Screening, Assessment, Interviewing

5 Important Interview Questions You’re Not Asking

People come to an interview wanting to tell the interviewer what the interviewer wants to hear. Interviewers often feed right into this by structuring the interview in a way that gives the applicant information to repeat back—allowing them to look perhaps more qualified for the role than they truly are. This is one reason why even a thorough recruiting process can result in hiring the wrong employees.

So, how can an employer change this dynamic? Mel Kleiman provided advice in a BLR webinar: First, start by changing your interview flow. Instead of explaining what you’re looking for at the start of the interview, don’t tell them anything in advance—if you do, that allows them to simply tell you what you want to hear.

In fact, if the applicant asks questions up front, simply explain that you’d like to get some information about them, and then you’ll explain more about the company and the job, and then you’ll let them ask more questions. Take control of your interview.

5 Most Important Interview Questions You’re Not Asking

The 5 most important questions are actually variations on common interview themes. The tweaks are important, however, because they completely change the information solicited from the applicant. Here are the 5 most important interview questions you’re probably not asking:

  1. Tell me about your very first paying job. “What’s the question most of us ask? The standard question is: ‘Tell me about your last job.’ What does every single person have an absolute canned answer for? Their last job,” Kleiman noted. Asking instead about their first job lets you begin to see what type of person you’re interviewing. Ask follow-up questions that establish where they progressed, which will tell you their capacity to take on additional responsibilities. Ask them what they learned along the way.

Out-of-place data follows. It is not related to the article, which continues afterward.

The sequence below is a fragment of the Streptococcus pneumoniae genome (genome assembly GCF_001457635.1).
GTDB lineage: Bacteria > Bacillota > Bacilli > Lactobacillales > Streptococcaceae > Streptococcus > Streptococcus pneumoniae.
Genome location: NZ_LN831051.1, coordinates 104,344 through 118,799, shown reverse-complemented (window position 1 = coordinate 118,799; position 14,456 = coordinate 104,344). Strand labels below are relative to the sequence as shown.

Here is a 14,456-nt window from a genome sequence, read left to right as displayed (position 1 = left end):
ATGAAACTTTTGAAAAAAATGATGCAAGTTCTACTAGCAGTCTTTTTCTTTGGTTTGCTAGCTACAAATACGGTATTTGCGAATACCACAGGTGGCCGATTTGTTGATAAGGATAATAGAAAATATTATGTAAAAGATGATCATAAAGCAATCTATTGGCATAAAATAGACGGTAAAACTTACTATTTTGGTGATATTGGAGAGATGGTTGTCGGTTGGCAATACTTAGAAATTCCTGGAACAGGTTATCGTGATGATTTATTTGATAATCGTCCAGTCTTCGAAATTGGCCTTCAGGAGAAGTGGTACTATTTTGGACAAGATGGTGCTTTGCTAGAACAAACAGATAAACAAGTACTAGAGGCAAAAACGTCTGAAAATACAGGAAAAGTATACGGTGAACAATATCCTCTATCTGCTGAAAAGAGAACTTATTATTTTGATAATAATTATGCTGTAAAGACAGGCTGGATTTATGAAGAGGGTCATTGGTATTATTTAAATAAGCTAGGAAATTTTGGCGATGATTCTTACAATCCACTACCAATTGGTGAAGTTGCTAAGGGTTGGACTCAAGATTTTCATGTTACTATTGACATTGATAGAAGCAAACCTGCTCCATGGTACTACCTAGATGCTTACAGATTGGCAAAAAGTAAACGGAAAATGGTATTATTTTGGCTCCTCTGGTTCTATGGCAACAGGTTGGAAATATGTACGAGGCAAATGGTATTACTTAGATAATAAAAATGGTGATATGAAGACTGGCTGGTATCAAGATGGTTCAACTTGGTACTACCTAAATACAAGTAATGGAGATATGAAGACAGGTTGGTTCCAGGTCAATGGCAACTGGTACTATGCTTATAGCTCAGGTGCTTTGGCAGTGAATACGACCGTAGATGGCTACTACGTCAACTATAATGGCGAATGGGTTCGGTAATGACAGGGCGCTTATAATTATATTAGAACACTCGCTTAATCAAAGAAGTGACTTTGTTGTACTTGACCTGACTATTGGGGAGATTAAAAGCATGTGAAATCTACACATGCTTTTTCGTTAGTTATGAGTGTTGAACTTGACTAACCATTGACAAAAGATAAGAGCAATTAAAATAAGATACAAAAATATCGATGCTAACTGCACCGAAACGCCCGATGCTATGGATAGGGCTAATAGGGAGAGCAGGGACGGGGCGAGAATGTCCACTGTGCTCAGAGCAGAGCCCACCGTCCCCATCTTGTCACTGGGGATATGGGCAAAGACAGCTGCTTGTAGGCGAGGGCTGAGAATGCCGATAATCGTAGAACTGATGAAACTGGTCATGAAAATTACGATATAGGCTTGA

2. Tell me about the achievements in your life you are most proud of and the obstacles or problems you had to overcome to achieve them. Give the applicant time to think about what they want to say. In fact, throughout the interview process, let silence work for you. Don’t help them answer the questions. What you’re looking for with this question is to see how they solve problems. See how they overcome issues.
  3. Tell me about your last performance appraisal. It doesn’t matter the outcome, just ask about it and ask how they felt about it and whether they got a copy of it. (If yes, they could bring it – it may be more useful to you than a reference!)
  4. On a scale of 1-10, how would you rank yourself as a [job title]? Why did you give yourself that number? It doesn’t matter what the number is, unless they say they’re a 10. If they do, you may consider highlighting that even the best professionals can always learn more. If they still insist they are a 10, consider not hiring them—if you hire them, they may not be the type of person who is inclined to learn, Kleiman cautions.The second part is the more important part of the question—to see what rationale they give behind the chosen number. It will tell you a lot about that person and their ability level. Ask probing questions if appropriate. Follow up by asking what it would take to move up to the next number. This lets them explain what they need to do better or what they want to learn next. In interviews, many interviewers ask about strengths and weaknesses, but this question format avoids a canned response. It also allows someone to explain what they can do better without actually asking them about weaknesses.
  5. What one question would you like to ask me? Of all the questions you could have asked, why did you choose that one? This question does not have to be the last one you have, but it’s important to ask it at some point. The second half is more important than the question they chose. In fact, don’t answer their initial question—follow up with the second half of it first to see why they want to know. This lets you see what the applicant finds important.

If you’re looking to really find out who the person is—the behavior, the skills, the capacity—these five questions will get to the core of the individual.

Mel Kleiman, CSP, is the founder of Humetrics Inc., which helps employers standardize and systemize the way they recruit, select, and retain frontline hourly employees and their managers. He is recognized as one of the foremost authorities in his field due to his cross-industry experience and groundbreaking research work.